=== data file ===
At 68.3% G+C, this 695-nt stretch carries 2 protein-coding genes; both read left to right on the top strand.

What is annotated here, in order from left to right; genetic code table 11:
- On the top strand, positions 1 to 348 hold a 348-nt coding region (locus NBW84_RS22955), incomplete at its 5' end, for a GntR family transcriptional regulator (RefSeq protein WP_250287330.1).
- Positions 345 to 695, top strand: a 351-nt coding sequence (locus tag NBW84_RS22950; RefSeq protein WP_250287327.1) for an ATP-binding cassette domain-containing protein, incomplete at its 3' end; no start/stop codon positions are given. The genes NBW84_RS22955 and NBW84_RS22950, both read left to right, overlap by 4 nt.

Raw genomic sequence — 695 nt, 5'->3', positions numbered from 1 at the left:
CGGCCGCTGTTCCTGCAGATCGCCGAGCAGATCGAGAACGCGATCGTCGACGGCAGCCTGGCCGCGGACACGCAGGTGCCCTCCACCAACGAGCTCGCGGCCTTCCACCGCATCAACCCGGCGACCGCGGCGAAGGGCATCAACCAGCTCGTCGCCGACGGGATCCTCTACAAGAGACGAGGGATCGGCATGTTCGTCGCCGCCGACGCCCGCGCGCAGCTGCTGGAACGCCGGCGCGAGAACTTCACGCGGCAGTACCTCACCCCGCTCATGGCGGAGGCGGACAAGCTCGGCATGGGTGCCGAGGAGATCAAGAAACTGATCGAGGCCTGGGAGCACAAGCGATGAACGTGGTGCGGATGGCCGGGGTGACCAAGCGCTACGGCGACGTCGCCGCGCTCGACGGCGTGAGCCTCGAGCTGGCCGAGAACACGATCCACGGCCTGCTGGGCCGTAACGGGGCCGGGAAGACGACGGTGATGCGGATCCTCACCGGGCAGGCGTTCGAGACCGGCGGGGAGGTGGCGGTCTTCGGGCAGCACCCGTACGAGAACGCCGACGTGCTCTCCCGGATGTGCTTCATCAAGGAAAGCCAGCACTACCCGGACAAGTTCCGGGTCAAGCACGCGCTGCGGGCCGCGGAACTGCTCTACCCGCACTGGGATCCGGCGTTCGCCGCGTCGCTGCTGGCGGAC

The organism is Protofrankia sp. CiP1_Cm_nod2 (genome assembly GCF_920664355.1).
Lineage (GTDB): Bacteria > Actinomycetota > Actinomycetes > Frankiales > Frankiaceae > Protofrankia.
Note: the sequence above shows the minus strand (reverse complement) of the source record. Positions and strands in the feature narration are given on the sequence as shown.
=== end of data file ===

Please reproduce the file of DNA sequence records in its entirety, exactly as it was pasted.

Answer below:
At 68.3% G+C, this 695-nt stretch carries 2 protein-coding genes; both read left to right on the top strand.

What is annotated here, in order from left to right; genetic code table 11:
- On the top strand, positions 1 to 348 hold a 348-nt coding region (locus NBW84_RS22955), incomplete at its 5' end, for a GntR family transcriptional regulator (RefSeq protein WP_250287330.1).
- Positions 345 to 695, top strand: a 351-nt coding sequence (locus tag NBW84_RS22950; RefSeq protein WP_250287327.1) for an ATP-binding cassette domain-containing protein, incomplete at its 3' end; no start/stop codon positions are given. The genes NBW84_RS22955 and NBW84_RS22950, both read left to right, overlap by 4 nt.

Raw genomic sequence — 695 nt, 5'->3', positions numbered from 1 at the left:
CGGCCGCTGTTCCTGCAGATCGCCGAGCAGATCGAGAACGCGATCGTCGACGGCAGCCTGGCCGCGGACACGCAGGTGCCCTCCACCAACGAGCTCGCGGCCTTCCACCGCATCAACCCGGCGACCGCGGCGAAGGGCATCAACCAGCTCGTCGCCGACGGGATCCTCTACAAGAGACGAGGGATCGGCATGTTCGTCGCCGCCGACGCCCGCGCGCAGCTGCTGGAACGCCGGCGCGAGAACTTCACGCGGCAGTACCTCACCCCGCTCATGGCGGAGGCGGACAAGCTCGGCATGGGTGCCGAGGAGATCAAGAAACTGATCGAGGCCTGGGAGCACAAGCGATGAACGTGGTGCGGATGGCCGGGGTGACCAAGCGCTACGGCGACGTCGCCGCGCTCGACGGCGTGAGCCTCGAGCTGGCCGAGAACACGATCCACGGCCTGCTGGGCCGTAACGGGGCCGGGAAGACGACGGTGATGCGGATCCTCACCGGGCAGGCGTTCGAGACCGGCGGGGAGGTGGCGGTCTTCGGGCAGCACCCGTACGAGAACGCCGACGTGCTCTCCCGGATGTGCTTCATCAAGGAAAGCCAGCACTACCCGGACAAGTTCCGGGTCAAGCACGCGCTGCGGGCCGCGGAACTGCTCTACCCGCACTGGGATCCGGCGTTCGCCGCGTCGCTGCTGGCGGAC

The organism is Protofrankia sp. CiP1_Cm_nod2 (genome assembly GCF_920664355.1).
Lineage (GTDB): Bacteria > Actinomycetota > Actinomycetes > Frankiales > Frankiaceae > Protofrankia.
Note: the sequence above shows the minus strand (reverse complement) of the source record. Positions and strands in the feature narration are given on the sequence as shown.